Theory Basics

Here are some essential ideas lying behind the Metafrets system:

Naming of Notes

  • Musical notes are given the names A through G, and these repeat after G, or before A.
  • The pitch of the notes goes up as you go through the notes in alphabetical order.
  • The pitch of the notes goes down as you go through the notes in reverse alphabetical order.
  • A note that is eight notes away from another, either ascending or descending, will be called the octave, and perceived as being very similar.

Musical Intervals

  • The difference in pitch between any two notes is called an interval, and these may be ascending from a lower to a higher note, or descending from a higher to a lower note
  • On a guitar, the musical distance between two fretted notes on the same string is a half-step or semi-tone.
  • The interval is given a name according to the number of letter names in the interval, so for instance, A to D is a 4th, since it contains the four notes: A, B, C, and D.
  • The interval is given an additional qualifier depending on the number of tones and half-tones found in it, so for instance, A to D is called a perfect 4th because it contains five semi-tones. The naming scheme is somewhat complex, and will be discussed elsewhere.

The Chromatic Scale

  • Not all adjacent notes are the same musical interval apart. Both B to C and E to F are only one semi-tone apart, whereas A to B, C to D, D to E, F to G and G to A are all a whole tone (two frets) apart.
  • Notes intermediate between the whole tone pairs are qualified with an additional part in the name, either a sharp (#) or a flat (b). So for instance, between A and B lies the note A#. Also, curiously enough, between A and B lies the note Bb.
  • These two notes, A# and Bb are actually the same pitch in modern instruments. The name used depends on the musical context. This is discussed elsewhere.
  • When all notes that are a half-step apart are listed, it is called the chromatic scale.

The Diatonic Scales

  • We can other scales by starting on any note of the chromatic scale, and choosing a subset of the notes.
  • If we start on the C note, and choose C, D, E, F, G, A, B (and C again), we have produced a seven note scale called C major.
  • The pattern of tones and semi-tones between the notes of a major scale is: Tone, Tone, Semi-tone, Tone, Tone, Tone, Semi-tone.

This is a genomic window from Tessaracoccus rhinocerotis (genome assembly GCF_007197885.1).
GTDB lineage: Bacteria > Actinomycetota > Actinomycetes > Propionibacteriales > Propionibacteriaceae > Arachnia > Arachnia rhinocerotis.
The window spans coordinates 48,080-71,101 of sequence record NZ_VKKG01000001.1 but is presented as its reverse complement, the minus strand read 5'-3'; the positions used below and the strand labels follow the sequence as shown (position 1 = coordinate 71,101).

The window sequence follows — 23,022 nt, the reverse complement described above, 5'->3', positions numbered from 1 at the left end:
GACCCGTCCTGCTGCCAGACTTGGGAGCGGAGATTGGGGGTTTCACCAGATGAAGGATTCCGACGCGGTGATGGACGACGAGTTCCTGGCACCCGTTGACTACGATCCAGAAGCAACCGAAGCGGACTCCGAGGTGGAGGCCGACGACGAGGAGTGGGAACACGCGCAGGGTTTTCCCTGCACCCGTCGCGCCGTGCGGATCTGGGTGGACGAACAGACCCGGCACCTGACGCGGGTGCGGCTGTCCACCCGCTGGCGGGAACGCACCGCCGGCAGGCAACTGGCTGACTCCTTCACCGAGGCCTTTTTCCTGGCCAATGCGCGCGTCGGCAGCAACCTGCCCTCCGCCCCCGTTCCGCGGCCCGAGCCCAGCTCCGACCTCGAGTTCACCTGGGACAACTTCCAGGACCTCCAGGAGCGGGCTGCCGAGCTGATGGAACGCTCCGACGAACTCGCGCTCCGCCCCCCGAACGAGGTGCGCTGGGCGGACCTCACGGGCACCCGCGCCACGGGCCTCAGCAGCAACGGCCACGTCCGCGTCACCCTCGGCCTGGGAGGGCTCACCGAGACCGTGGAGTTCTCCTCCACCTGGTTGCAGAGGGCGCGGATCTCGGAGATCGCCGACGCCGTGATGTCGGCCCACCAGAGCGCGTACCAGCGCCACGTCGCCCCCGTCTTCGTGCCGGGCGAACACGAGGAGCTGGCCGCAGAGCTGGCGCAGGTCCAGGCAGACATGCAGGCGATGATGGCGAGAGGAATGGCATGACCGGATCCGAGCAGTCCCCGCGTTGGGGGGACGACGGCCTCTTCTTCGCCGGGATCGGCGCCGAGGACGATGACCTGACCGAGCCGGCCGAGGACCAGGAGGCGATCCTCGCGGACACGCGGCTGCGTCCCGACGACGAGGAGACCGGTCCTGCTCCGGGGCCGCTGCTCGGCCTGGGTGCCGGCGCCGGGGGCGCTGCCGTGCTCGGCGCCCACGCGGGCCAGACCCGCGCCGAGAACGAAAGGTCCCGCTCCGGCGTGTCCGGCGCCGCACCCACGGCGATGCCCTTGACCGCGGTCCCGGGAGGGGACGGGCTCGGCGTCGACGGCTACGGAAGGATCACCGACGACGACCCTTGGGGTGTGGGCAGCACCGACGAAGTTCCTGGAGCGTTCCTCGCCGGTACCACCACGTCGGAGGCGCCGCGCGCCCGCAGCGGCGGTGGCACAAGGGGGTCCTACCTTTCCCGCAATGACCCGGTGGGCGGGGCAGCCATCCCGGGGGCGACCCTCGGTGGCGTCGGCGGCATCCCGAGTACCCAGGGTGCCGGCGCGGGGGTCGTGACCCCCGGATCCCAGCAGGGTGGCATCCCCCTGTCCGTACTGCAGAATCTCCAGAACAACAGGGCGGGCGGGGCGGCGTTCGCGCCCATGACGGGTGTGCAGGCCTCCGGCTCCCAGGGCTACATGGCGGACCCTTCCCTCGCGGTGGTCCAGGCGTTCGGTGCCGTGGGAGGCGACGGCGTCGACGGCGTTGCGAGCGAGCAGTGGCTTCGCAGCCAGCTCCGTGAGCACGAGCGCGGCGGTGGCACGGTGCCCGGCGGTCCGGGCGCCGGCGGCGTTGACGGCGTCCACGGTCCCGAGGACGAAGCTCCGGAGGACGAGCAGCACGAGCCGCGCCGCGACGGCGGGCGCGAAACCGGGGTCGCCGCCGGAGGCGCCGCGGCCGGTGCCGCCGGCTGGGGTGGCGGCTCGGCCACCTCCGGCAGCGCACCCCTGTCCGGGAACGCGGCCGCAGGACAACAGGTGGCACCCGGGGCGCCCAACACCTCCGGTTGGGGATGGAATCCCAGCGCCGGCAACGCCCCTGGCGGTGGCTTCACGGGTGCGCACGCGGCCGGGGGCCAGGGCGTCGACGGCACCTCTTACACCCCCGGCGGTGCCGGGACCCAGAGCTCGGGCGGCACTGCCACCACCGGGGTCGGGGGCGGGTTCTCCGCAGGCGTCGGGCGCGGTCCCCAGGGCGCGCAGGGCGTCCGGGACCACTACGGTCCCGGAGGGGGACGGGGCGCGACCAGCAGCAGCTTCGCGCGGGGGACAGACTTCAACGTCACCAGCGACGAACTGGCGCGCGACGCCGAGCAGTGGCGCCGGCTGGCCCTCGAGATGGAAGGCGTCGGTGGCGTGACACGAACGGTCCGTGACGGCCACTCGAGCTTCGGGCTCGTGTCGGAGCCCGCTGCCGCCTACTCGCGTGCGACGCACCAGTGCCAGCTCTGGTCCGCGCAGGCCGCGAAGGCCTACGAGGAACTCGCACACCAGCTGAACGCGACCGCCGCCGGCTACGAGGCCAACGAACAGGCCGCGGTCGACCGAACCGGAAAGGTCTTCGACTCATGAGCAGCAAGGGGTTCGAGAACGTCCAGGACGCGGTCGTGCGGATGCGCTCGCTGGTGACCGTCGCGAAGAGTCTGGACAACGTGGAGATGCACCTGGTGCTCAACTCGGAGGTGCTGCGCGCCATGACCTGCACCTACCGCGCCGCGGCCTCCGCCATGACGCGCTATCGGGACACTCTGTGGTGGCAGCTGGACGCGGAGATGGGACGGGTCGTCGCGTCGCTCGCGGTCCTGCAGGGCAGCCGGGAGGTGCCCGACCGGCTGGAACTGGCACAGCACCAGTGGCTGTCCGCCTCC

• This pattern can be started on any note of the harmonic scale to produce many different major scales.
  • This pattern repeats after seven notes, at the octave.
  • We can start on any note of a major scale, and get a different kind of scale, so for instance, if we take the C major scale as our starting scale, and then start on the A note, we produce an A natural minor scale.
  • The pattern of tones and semi-tones between the notes of a minor scale is: Tone, Semi-tone, Tone, Tone, Semi-tone, Tone, Tone.
  • There are seven basic seven-note scale patterns in use, and these historically were called modes. There are also variations for each of these.
  • Many other scales are possible, and not all have seven notes.


  • Chords are combinations of notes played together.
  • There are a large number of types of chords
  • Chord types include the triads such as the major chords, the minor chords, and the diminished chord
  • Chord types include the seventh chords such as the major seventh chords, the seventh chords, the minor seventh chords, and the half-diminished chord.
  • Any chord is still considered to be the same chord if some of the notes are repeated in a different octave.
  • Any chord is still considered to be the same chord if the some of the notes are replaced by the same note in a different octave. This is called inverting the chord.
  • Any given chord may be found in many, many different places on the guitar, with numerous variations.
  • The musical distance between notes in any given chord is called the chord formula.
  • The note that names the chord is called 1, or the root.
  • A major chord has the formula of 1, 3, 5, which means a root note, followed by a note a major 3rd (4 semi-tones) above the root, followed by a note a perfect 5th (7 semi-tones) above the root.
  • A minor chord has the formual 1, b3, 5, which means a root note, followed by a note a minor 3rd (3 semi-tones) above the root, followed by a note a perfect 5th (7 semi-tones) above the root.
  • The order of the terms in the chord formula can change, and it will still be the same chord name, and have a similar quality and musical function.
  • Any chord formula can be applied with different root notes, to make different chords of the same type.
  • Some chord formulas have more than one associated chord type, and the name is dependent on the larger context.


  • If the notes comprising a given diatonic scale are used to make melodies (tunes) or chords, the music is said to be in a key based on that scale.
  • Each note of the scale is given a number, usually in Roman numerals, called the degree.
  • On each degree of the scale, we can build a chord, using only the other notes of the scale.
  • These may be three note chords, four note chords, and so on.
  • Each chord has a function in music in terms of creating an interesting piece.
  • Building the chords on each degree of the scale is called harmonizing the scale. For instance, in the key of C major, the triads in order are: C major, D minor, E minor, F major, G major, A minor, and B diminished.

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